Food and Segyehwa in South Korean Cinema

For LMC 3256-F Spring 2013 – Qi Wang

Introduction

South Korea of the mid-1990s was in nothing short of a political revolution, with its former President Kim Young Sam targeting corruption and formulating Korea’s long-term globalization policy of segyehwa. This policy to unify Korean interests and pivot itself to the world economic stage included an overhaul of both transnational processes and domestic structures (Kim, 198). In addition to its emerging political and economic prowess, its suddenly booming entertainment industry exposed culture as an exportable industry. In 1994, the government significantly expanded its investment in entertainment goals, leading a senior manager of conglomerate Daewoo to remark, “It is our duty and responsibility to export Korean films overseas.” This “Korean Wave” (Shim) has been enthusiastically received abroad and prominently features elements of Korea’s segyehwa policy of balancing this globalization and fierce tenacity to preserve Korea’s national identity. One particularly interesting way Korea has exported culture is via food in cinema and television. Food is a fundamental aspect of a culture, and when flavored with Korean segyehwa and presented on film, the rest of the world can more easily understand its values and perspective as an emerging world power.

Globalization of national identity

Korea has historically struggled with the push and pull of its domestic and foreign issues. While its integrity had been violated from the end of the Joseon dynasty to the economic crisis of 1997, foreign foods became more accessible through foreign militaries and subsequent deals brokered favoring foreign companies. Despite their nationalist and economic rebound in the 1960s and rapid globalization in the 1990s, they have not been able to shake the foreign influence on food. Korean consumers provide a high demand for the uncommon wheat and dairy products as well as restaurant chains like McDonalds; however, the government has advocated strongly for their return to national foods and thus cuisine to reassert their national identity and their international face (Feffer, 44). Such is the drive of film and television incarnations of Sikgaek (known in the West as Le Grand Chef and Gourmet, respectively), where the more traditional Korean character Sung-Chan is pitted against his more global-minded rival for the title of the best Korean chef.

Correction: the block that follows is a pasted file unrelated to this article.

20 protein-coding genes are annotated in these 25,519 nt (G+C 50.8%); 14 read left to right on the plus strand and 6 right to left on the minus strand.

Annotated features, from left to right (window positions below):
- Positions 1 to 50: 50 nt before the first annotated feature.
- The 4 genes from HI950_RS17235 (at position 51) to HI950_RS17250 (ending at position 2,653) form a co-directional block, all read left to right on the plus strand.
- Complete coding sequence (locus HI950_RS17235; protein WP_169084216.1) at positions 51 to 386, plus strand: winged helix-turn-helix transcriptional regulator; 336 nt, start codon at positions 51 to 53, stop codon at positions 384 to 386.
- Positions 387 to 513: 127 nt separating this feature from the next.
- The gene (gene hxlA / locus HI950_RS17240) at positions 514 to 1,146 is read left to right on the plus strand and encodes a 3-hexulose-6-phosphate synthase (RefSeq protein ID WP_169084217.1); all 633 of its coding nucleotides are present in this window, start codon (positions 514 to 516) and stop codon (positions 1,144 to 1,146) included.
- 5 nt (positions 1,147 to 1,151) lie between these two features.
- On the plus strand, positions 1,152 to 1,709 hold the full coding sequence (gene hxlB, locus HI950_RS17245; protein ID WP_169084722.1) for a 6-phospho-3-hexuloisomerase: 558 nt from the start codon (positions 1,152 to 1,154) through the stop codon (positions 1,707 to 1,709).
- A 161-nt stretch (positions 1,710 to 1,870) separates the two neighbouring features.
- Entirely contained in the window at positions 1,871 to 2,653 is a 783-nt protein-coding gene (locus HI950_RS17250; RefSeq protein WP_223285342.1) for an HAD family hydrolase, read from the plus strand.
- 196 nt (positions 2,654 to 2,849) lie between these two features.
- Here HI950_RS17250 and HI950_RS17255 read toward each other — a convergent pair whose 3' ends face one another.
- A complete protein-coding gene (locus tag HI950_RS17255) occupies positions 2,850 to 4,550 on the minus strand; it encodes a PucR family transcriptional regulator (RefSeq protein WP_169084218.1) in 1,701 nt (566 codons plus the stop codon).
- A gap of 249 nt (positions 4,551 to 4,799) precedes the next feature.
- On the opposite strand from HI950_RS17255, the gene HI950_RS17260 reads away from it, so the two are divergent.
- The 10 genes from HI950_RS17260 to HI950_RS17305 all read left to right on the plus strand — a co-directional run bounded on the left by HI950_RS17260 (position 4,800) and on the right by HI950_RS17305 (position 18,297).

Sung-Chan is a young man working as a mid-level cook when he joins a cooking contest with his rival. However, when some embarrassing event out of his control occurs, he quits the restaurant business and cooking altogether, retreating to a modest agricultural life. His character’s early history in both Le Grand Chef and Gourmet is not too dissimilar from Korea’s post-Joseon dynasty era. However, when his ambitious rival loses face—by acting arrogantly (Le Grand Chef), resisting her past (Le Grand Chef 2), or shunning tradition for globalization (Gourmet)—Sung-Chan is drawn into another cooking competition that embodies the current dilemma of segyehwa. While Sung-Chan prizes the traditional Korean ingredients and preparation, his rival often prepares something more suited to the tastes of prominent foreign nations, often sacrificing the dish’s Korean-ness. In Le Grand Chef, he wins because he uses the same traditional recipe his grandfather, an apprentice of the last royal chef of the Joseon dynasty, passed on to him as his “final gift.” This “final gift” is something traditionally Korean: soup (Le Grand Chef), kimchi (Le Grand Chef 2), and sauce (Gourmet). His rival, however, uses a recipe developed by combining Korean and Japanese recipes, thus corrupting the dish’s integrity, and loses the competition. That is, he effectively fails to solve the dilemma of fusion versus tradition.

Representation of foreign influence

Solving this dilemma is actually up to the panel of judges, like the international community, by deciding who wins the competition. The competition itself is meant to single out the most pure Korean chefs who also make something worthy of export—quite the allegory. By the act of eating and tasting the food prepared at the competition, the judges are representative of foreign countries, including historical enemies and allies, importing and identifying with Korean culture. This is more apparent in the Gourmet television series, where the judges are actually from many different countries. In Le Grand Chef and Le Grand Chef 2, however, the main judge is Japanese and all the others Korean, indicating Japan is a specific focus of asserting their national identity. Interestingly, this Japanese judge is more attuned to the nuances of Korean cuisine and its history, and he scolds Bong-Ju for his Japanese influenced dish.